Saturday, July 30, 2011

The Best and Worst of Mootis: Volume 3

Yes, I know I've fallen off my rigorous weekly schedule of superlative Mootis Moments, so I have decided to give up the original promise and switch to "volumes"instead. I'm writing to you from my Kindle in a coffee shop blasting C,hristian radio here in Rapid City, SD (or "Rapid," as the locals say). Mootis is either at the library using the computer or back in our motel room tuning up his bike. This might be the first significant amount of time we have spent apart during the trip - and here I am writing about him. It's all for you, dear readers. Truth is, much of our time on the bikes is spent apart, usually from anywhere between ten and a few hundred feet apart. "Double solitude" is the term the writer Donald Hall used for the way he and his wife worked separately but in the same house on their writing all day. That's kind of how we tend to ride. For me, a loner/introvert/recluse at heart, this is necessary.

Anyway, let us do this thing:

BEST MOOTIS MOMENT #3: We were riding into Rapid City yesterday in the early evening. It had been a pretty rigorous 80ish mile day with the climbs of the Badlands in the morning and a rollercoaster of hills for the rest of the day. Once again, to my chagrin, we did not eat lunch. The wind coming into the city was perhaps the worst we had seen, requiring us to get off the bikes and walk for a bit out of concern for tipping over. Given all this, I just wanted to be done for the day. We were on a fairly quiet road when we passed a small turtle in the turning lane. A moment passed, then Mootis slowed and swung his bike around, declaring that he was going to get the turtle out of the road. I pulled my bikeover and waited, then heard a shriek or two as Mootis declared,"he's faster than I thought!" The turtle was running in every direction but the one our well-meaning friend wanted wantedhim to run in. Mootis was clumsily walking while still straddling his bike as he attempte to bend over toward the fated turtle. A line of traffic was patiently waiting by now, proably having no idea what the brightly colored spandex clad gentleman was doing,other than having some sort of seizure in the street. Eventually, Mootis got ahold of the turtle's shell and tossed it into the grass. I had forgotten my end of the day blues, for a few minutes anyway. And I'm sure the turtle was safe for at least as long. Cheers to you, Mootis, from reptiles eveywhere.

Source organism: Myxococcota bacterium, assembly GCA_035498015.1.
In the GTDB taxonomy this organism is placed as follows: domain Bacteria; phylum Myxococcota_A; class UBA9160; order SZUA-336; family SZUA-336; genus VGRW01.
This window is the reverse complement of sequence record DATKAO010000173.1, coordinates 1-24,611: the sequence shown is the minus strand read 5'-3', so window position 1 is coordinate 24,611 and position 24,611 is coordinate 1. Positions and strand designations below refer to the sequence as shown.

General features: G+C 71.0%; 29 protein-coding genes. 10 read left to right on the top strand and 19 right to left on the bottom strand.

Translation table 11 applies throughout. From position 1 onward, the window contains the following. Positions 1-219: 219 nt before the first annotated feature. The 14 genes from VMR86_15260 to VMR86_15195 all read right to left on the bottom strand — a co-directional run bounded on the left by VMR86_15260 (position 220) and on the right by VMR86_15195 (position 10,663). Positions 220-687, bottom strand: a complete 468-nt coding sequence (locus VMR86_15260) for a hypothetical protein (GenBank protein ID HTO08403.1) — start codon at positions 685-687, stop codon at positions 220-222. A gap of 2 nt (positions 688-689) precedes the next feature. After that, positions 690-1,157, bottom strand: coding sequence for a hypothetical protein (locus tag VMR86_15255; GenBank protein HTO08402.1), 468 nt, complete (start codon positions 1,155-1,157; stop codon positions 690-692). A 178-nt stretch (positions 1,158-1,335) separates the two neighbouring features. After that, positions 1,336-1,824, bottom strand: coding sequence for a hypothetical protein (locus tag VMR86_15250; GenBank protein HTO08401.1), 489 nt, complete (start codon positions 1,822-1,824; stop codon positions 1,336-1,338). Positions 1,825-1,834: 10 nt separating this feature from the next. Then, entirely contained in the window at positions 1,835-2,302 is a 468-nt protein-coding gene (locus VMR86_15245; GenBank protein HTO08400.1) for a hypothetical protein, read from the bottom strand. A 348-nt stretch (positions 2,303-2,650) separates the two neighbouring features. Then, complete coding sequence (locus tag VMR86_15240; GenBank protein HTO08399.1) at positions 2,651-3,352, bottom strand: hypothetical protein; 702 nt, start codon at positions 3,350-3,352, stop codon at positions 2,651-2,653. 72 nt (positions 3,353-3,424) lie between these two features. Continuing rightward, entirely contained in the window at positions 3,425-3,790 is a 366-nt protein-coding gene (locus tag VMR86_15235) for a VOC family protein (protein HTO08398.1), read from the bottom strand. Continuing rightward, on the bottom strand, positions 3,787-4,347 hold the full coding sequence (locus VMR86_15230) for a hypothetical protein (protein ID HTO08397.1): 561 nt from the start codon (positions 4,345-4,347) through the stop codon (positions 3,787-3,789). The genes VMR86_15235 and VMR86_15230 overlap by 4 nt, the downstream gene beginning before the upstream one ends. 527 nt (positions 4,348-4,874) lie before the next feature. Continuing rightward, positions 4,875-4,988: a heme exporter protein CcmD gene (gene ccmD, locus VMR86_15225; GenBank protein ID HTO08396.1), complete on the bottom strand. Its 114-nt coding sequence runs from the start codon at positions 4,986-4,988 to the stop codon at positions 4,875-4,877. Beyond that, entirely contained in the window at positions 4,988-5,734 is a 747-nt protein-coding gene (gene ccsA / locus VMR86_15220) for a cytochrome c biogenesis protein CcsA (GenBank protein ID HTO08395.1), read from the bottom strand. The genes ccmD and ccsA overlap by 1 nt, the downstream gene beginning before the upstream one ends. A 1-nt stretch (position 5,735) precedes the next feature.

WORST MOOTIS MOMENT #3: I will begin by saying I am quite grateful for Mootis's bike fixing abilities, especially given that I have none of my own. That said, we both knew this going int the trip. I'd be somewhat helpless this whole time. Therefore, if something went wrong with my bike, as it did on the day 3 of my spokes broke, I would need to trust Mootis's skills and advice. I understood that he didn't have the tools necessary to fix the wheel on the side of the road. Fine. His suggestion was for us to ride slowly toward the closest bike shop ten miles away. He assured me that this would be fine. We were fortunate to find a kind woman with a pick up truck to drive us the last 8 miles or so. It was not until Mootis was describing this scene to someone more bike savvy than me later (ither the bike shop owner or the other bike tourist we met) that I heard him voice concern about having me ride the bike 3 spokes short. To be exact, "catastrophic failure" was the term he used for what could have happened in those last few miles. Yes, if too much stress was put on the wheel from a bump or from going up or town a hill too large, it all could have come crashing down, as they say. "Catastrophic failure." Shame on you, Mootis. You'll be hearing from my attorney.    

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